Mar 29

[Review] BoA: BoA

boaJ-pop and K-pop starlet BoA’s self-titled American debut is composed of autotune-heavy electropop. That actually makes it one of the better stateside releases from an Asian pop import, because it’s in step with musical trends.

Asian pop singers’ earnest attempts at fame in the American mainstream have usually had something off about them. Coco Lee sang well, but she sang extremely bland songs for her U.S. career. It was hard to stomach Utada Hikaru’s lyrics about showing a dirty blonde Texan “how people from the Far East get down.”

To their credit, SM Entertainment, whose U.S. branch released BoA, recruited contemporary hit-makers whose styles define current American electropop. Sean Garrett, best known for Usher’s “Yeah,” wrote “I Did It for Love” and “Energetic,” and producers Bloodshy & Avant, famous for their work with singers like Britney Spears and Madonna, produced “Touched” and the first single “Eat You Up.” The result is an album that sounds comparable to some of today’s best-liked pop music.

As a result, the music is what you would expect. BoA is a likable, though uneventful and homogenous, collection of addictive club songs. If you’re craving more sounds in the vein of recent Spears and Kylie Minogue, you’ll probably enjoy BoA. The best song is “Eat You Up,” a combination of grimy rhythms and staccato singing with the most melodic development of any track on the album.

Where BoA disappoints is in its anonymity. While BoA’s always been a typical R&B idol, her Asian careers still had elements that distinguished her. When she debuted at age 13, BoA’s tomboy image and mature dance moves helped her stand out among girlier idols. She released her songs in several languages to emphasize her image as the multilingual prodigy. And since she sang pretty well for someone so young, her voice was strong, controlled and clear in the mixes.

But who is BoA supposed to be in her American career? Her American promotion vaguely bills her as the “best of Asia,” and her photos and videos present a variety of images—she’s tomboyish in “Eat You Up,” girly in the BoA booklet photos, and dark and sultry in the “I Did It for Love” video–without settling on a definitive one. The lyrics about love and dancefloors (“Meet me in the club”) don’t tell us much about BoA’s personality, and the autotune buries her voice. The songs don’t acknowledge BoA’s most obvious distinction–her Korean heritage–unless you count the remake of “Girls on Top.” Though it would have been risky, addressing her background could have infused some humanity into this record.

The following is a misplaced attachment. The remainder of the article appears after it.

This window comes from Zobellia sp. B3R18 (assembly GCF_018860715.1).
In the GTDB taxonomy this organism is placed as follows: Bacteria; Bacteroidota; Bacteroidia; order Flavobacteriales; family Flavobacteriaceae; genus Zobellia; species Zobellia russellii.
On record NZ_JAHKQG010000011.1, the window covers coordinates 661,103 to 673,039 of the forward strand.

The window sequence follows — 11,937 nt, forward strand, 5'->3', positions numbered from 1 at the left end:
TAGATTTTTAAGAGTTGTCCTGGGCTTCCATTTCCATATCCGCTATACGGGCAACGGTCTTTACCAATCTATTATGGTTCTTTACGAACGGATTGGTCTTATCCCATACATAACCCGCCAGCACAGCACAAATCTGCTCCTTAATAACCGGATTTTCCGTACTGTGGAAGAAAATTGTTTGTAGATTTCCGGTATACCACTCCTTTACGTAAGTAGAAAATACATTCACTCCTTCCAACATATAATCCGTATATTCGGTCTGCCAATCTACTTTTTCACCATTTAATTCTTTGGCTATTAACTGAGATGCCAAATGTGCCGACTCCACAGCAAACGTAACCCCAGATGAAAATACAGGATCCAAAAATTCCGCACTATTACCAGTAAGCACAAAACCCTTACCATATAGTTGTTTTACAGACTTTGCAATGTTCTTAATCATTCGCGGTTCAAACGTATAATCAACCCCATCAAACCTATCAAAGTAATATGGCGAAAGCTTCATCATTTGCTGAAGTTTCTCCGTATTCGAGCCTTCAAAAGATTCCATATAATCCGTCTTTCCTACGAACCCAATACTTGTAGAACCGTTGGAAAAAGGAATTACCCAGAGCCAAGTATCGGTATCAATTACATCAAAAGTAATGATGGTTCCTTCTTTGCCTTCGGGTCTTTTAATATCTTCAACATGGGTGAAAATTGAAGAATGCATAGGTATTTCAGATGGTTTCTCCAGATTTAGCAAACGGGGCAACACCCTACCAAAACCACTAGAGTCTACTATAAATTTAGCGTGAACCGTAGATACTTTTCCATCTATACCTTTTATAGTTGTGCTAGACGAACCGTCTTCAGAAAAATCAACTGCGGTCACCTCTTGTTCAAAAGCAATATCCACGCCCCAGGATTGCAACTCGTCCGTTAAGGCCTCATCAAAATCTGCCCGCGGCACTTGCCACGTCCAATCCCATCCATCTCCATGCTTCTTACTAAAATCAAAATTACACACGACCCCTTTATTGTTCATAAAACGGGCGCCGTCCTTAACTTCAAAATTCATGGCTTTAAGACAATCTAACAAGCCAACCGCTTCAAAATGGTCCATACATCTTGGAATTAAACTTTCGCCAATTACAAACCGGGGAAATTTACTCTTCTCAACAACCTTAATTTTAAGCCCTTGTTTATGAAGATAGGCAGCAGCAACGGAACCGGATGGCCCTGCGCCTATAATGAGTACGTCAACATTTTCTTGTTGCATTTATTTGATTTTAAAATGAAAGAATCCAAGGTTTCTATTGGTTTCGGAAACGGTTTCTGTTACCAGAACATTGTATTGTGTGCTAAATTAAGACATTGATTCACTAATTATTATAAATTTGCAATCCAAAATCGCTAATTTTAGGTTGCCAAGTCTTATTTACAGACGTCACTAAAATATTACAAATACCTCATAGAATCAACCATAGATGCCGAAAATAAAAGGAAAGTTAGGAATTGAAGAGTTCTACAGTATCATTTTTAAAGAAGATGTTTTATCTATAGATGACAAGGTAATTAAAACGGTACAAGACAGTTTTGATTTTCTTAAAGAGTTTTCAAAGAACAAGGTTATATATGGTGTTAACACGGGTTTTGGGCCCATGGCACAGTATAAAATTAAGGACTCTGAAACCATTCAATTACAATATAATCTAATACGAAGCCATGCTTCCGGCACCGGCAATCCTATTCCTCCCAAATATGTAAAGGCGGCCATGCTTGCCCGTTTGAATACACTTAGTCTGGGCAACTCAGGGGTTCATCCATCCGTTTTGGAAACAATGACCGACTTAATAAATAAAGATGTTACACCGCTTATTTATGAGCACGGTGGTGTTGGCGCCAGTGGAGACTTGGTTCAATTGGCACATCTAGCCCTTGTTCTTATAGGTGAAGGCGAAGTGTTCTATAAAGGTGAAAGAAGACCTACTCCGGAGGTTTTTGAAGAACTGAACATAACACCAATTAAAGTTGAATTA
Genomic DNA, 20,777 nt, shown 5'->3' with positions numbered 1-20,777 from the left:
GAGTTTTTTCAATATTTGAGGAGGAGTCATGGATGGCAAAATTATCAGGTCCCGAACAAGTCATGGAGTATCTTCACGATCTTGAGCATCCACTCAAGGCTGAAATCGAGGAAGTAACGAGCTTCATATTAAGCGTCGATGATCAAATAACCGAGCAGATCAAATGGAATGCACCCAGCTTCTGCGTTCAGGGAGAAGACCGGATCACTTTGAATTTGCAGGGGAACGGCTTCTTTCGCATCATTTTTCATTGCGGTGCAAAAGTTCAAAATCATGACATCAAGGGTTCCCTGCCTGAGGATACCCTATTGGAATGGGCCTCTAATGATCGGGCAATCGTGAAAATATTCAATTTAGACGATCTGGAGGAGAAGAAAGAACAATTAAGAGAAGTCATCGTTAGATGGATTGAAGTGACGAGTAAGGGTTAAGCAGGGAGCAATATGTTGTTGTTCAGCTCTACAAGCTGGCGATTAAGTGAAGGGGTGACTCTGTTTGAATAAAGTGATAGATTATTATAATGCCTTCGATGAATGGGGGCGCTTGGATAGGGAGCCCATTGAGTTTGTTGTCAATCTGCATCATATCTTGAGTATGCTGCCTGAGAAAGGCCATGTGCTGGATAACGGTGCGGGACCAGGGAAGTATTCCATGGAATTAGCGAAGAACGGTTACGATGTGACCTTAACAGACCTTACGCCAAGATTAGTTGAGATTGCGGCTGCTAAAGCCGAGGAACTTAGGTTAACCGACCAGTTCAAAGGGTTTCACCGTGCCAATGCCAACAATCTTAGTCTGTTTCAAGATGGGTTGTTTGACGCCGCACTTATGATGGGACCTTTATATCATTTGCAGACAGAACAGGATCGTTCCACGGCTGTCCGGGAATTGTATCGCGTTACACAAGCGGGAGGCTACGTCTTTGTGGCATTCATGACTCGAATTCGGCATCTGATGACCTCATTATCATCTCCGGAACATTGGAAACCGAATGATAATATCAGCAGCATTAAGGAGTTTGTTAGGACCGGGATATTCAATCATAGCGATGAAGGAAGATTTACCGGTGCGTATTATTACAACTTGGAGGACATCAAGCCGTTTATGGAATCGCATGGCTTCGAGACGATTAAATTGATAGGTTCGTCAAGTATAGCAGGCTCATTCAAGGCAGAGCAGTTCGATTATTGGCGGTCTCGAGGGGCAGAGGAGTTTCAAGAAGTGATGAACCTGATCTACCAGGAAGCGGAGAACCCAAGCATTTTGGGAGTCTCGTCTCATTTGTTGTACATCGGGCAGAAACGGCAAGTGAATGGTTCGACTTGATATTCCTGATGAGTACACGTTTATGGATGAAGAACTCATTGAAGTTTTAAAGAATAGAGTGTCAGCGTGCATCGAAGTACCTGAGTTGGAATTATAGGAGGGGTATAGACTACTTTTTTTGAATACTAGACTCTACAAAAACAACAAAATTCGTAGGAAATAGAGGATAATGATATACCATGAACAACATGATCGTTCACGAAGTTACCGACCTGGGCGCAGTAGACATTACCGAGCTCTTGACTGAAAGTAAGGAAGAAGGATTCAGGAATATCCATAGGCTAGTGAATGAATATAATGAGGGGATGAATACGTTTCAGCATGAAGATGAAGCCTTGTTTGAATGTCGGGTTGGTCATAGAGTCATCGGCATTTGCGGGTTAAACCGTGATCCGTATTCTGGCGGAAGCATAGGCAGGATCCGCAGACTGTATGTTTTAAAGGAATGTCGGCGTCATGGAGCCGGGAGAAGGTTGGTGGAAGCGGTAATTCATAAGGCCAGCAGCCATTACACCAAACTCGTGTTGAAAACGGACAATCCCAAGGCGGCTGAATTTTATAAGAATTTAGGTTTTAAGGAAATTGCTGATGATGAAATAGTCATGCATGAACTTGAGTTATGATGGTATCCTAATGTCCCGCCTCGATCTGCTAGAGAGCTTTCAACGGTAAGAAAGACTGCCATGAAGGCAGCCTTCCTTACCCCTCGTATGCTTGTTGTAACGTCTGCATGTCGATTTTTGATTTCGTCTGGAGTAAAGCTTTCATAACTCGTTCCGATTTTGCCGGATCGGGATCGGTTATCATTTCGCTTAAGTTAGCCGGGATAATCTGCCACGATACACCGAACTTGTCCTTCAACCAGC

Just a few more issues:

1. If you look at the fine print, you’ll see many of the tracks are recycled. “Scream” is a cover of a Monrose song, and “Did Ya” is a remake of the parody song “Buddha’s Delight” from the movie Music and Lyrics. Britney Spears co-wrote “Look Who’s Talking,” suggesting she had originally intended to perform this track, although BoA has said she was unaware of Spears’ involvement until after her management bought the song. While secondhand songs can become big (Rihanna’s massive “Umbrella” was a Britney reject) and it’s unlikely most people wdissect song credits, a star like BoA shouldn’t have to rely on so many hand-me-downs.

2. BoA’s not released by an American label. In today’s vertically integrated world, it’s hard for a pop singer to make it without major label backing. SM’s landed respectable promotion, like a spot on the Victoria’s Secret Pink Web site and a headlining slot at the San Francisco Gay Pride Festival, but it probably doesn’t have the muscle here that companies like Universal do.

3. The cover photo cropping is strange. Why is BoA’s hand detached from her body?

4. Some of the lyrics have slang grammar such as, “I done hurt myself over loving you.” Because BoA is a foreigner with an accent, her singing those lines makes her competent English seem far worse than it is. Her songwriters should have given her lyrics with proper grammar.

BoA is probably not going to be the huge breakthrough J-pop/K-pop pop crossover album, but it’s a step in the right direction. Future East Asian artists planning a debut here should follow its lead.